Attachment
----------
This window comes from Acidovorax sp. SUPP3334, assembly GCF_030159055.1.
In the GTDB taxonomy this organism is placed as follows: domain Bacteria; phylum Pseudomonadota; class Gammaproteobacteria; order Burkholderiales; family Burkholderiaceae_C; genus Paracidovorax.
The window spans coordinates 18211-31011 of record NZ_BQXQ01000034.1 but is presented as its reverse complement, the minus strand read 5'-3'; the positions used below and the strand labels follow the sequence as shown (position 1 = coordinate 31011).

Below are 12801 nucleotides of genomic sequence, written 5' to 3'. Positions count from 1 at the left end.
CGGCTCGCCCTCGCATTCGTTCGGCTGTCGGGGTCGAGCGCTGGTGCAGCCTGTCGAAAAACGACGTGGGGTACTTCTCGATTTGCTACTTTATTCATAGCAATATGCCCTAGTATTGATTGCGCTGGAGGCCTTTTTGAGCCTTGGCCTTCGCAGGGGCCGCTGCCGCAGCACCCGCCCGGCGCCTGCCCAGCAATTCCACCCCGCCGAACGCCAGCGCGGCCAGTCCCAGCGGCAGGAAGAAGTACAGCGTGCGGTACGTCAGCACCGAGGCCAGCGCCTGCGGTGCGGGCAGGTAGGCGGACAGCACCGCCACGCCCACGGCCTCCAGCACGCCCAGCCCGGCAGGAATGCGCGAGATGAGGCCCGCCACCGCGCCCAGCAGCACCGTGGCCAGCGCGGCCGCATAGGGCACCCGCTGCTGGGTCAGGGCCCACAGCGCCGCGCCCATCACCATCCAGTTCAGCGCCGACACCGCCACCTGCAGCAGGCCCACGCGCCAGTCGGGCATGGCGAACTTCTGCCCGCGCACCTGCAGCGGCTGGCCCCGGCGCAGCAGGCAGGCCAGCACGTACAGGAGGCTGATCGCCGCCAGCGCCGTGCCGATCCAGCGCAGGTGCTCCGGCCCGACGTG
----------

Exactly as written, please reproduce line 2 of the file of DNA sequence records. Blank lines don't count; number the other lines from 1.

In the GTDB taxonomy this organism is placed as follows: domain Bacteria; phylum Pseudomonadota; class Gammaproteobacteria; order Burkholderiales; family Burkholderiaceae_C; genus Paracidovorax.